Pikmin 3 Deluxe toggles Analysis Switch


Another of the Wii U highlights makes the leap to Switch. And with it come both some news and the same quality as always.

There are basically two ways to tackle Pikmin 3 Deluxe. And with this we do not mean as a novelty for those who missed its original premiere on Wii U or as a port for those who already have said version and now consider going back to the Switch. Good too. We will have to talk about that. But first we will enter into another relevant distinction for both types of users, according to which the recommendation —or not— is probably made alone. One that deals with design, the nature of its objectives and its hypothetical longevity, especially once we add the unpublished content of this edition, which is there and deserves its own section.

Before that, they would normally play the presentations, although here it may not be so necessary because the Nintendo saga has already gone through three of the company’s consoles – four if we count the 3DS spin-off -, in addition to occupying a deserved place in Smash Bros. for years. If it was still necessary, you can always take a look at the preview of this month, where we walked the previous path, discussing its predecessors and the contributions that they bequeathed to the third part. And for the lazy clicking links, we will also add that the series is a combination between adventure and strategy, that in it we handle tiny astronauts, we cultivate hundreds of plant-bugs (Pikmin) and we use them both to subdue the rest of the local fauna and to get or retrieve objects of importance that are transported to the spacecraft – astronauts do not get their hands dirty. Voucher? Well come on, to the mess.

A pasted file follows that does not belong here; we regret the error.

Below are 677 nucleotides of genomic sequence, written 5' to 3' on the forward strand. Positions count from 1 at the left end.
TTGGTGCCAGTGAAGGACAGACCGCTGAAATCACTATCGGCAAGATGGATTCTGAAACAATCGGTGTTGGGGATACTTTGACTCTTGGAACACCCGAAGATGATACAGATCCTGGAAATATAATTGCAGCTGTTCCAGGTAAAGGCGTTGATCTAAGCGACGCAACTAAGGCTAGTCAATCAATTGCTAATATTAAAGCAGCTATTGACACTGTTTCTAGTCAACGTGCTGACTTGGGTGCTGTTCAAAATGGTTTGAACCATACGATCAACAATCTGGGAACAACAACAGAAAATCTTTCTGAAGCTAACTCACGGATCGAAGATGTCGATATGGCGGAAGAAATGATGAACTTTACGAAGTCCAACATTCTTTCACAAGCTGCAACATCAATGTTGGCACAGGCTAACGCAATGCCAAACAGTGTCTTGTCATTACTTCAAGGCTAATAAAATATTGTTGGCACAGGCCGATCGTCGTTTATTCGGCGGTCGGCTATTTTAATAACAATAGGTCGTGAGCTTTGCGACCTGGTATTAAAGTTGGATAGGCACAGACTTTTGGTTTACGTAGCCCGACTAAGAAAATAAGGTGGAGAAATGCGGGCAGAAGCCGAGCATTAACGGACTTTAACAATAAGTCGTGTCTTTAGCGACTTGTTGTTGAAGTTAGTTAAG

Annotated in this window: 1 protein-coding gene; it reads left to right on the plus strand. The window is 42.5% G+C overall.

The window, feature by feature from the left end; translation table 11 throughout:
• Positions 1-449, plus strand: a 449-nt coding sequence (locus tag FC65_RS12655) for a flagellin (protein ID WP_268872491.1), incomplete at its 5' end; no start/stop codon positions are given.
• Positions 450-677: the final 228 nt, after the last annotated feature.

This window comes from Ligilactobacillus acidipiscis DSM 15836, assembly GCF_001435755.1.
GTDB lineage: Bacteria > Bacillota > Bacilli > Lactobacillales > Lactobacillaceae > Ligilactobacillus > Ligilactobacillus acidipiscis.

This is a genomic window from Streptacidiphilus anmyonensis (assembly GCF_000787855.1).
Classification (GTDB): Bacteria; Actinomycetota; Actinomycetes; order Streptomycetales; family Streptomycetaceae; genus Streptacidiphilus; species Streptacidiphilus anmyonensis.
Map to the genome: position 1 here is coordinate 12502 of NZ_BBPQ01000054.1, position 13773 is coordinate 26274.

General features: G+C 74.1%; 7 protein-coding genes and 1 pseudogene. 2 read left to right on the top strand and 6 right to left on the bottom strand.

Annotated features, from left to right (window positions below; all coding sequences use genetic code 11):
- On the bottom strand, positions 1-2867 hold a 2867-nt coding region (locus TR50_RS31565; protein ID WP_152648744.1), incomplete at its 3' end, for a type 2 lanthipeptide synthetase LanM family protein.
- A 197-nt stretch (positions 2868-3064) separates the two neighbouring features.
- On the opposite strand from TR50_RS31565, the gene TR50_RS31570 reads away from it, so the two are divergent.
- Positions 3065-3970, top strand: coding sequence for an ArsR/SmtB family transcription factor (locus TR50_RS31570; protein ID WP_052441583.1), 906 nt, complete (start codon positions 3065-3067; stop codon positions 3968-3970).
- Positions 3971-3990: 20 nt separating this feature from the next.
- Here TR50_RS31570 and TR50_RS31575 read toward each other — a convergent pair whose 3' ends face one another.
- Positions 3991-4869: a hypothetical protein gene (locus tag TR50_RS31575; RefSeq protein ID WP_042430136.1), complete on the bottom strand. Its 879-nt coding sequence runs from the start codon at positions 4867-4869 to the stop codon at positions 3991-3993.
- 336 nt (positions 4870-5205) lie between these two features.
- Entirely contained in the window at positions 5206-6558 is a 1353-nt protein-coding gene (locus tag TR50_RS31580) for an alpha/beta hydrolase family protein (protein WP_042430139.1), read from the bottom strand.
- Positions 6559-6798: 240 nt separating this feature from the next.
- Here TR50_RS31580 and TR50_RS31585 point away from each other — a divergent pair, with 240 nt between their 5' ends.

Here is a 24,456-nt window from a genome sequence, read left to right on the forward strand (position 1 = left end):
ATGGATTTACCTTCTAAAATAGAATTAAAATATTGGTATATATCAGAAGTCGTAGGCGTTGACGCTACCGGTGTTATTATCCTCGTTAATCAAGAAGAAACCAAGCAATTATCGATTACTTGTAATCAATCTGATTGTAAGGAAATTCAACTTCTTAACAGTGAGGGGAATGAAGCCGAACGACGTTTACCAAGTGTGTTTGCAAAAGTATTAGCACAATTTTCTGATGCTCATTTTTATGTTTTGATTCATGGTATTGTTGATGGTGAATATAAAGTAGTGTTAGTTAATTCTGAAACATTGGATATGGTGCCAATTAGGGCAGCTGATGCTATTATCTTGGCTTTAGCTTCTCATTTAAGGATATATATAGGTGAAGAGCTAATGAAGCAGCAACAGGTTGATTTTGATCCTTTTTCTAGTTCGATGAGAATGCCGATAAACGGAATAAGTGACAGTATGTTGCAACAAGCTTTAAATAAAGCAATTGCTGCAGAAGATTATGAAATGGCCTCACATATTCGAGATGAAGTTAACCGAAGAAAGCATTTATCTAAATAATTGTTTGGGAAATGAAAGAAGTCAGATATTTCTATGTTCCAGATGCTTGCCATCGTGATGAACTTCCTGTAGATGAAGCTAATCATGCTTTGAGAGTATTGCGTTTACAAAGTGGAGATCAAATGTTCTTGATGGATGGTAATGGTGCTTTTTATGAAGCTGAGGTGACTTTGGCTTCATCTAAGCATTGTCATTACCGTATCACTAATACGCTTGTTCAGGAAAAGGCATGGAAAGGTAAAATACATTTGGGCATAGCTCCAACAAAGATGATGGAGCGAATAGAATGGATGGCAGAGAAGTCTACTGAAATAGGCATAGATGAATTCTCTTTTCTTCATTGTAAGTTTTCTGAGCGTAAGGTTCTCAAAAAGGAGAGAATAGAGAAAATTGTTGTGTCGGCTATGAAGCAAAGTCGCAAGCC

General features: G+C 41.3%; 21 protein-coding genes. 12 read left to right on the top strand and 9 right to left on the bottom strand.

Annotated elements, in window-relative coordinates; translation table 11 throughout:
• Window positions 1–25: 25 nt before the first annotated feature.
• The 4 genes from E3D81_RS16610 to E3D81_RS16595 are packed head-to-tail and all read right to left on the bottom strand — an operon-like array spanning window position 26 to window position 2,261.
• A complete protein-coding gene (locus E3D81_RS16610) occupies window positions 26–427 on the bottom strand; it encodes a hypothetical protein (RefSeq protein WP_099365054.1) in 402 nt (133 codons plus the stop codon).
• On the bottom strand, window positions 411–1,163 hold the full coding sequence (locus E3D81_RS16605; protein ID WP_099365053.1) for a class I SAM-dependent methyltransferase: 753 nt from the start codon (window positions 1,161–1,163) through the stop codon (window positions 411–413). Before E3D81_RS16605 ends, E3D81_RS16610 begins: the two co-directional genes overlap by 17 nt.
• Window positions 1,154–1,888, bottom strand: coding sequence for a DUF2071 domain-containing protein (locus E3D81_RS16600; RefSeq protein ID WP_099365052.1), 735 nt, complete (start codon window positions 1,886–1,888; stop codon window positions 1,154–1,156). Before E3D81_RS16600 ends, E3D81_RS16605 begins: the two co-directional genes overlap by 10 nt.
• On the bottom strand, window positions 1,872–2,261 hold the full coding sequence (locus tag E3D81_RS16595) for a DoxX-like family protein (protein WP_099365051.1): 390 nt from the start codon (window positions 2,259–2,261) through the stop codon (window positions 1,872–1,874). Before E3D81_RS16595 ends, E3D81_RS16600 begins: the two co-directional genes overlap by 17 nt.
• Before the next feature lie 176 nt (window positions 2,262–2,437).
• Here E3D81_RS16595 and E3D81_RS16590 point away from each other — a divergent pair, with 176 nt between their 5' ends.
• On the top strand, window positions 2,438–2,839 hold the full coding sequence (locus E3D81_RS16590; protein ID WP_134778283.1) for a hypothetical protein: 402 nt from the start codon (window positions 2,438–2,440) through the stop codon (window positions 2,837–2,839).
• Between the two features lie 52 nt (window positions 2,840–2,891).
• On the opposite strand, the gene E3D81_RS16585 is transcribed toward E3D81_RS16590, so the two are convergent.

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Pikmin 3 Deluxe confirms demo for Nintendo Switch

The Astronauts: Lost, But Just A Little Bit

Just as Mario and Zelda rarely break their heads when it comes to raising a plot starting point that, moreover, has its parallels despite the gender change (“the villain has kidnapped the princess, oh no!”), Pikmin tends to coincide a lot with Metroid: we arrive at a planet —which in Pikmin’s case is always the same, ours, although we visit different parts so as not to repeat designs— and the landing is bumpy, so the first objective is to recover, learn to use available skills to solve any initial problems — which in this case are external to the characters — before setting longer-term goals.

Note that it is not so much a complaint as an appreciation, because almost everything of value that these sagas build occurs in the spaces between sequences and dialogues. Those in which the player is the conductor. Thus, when Alph, Britanny and Charlie, the three crew members of the Drake ship, end up scattered around different parts of the planet, the objective is not so much to create drama as to propose a dynamic start, where they become familiar with the basic mechanics and properties of different types of Pikmin in short segments before the game brings them together and adopts the time-trial structure that from the first installment defines the saga.


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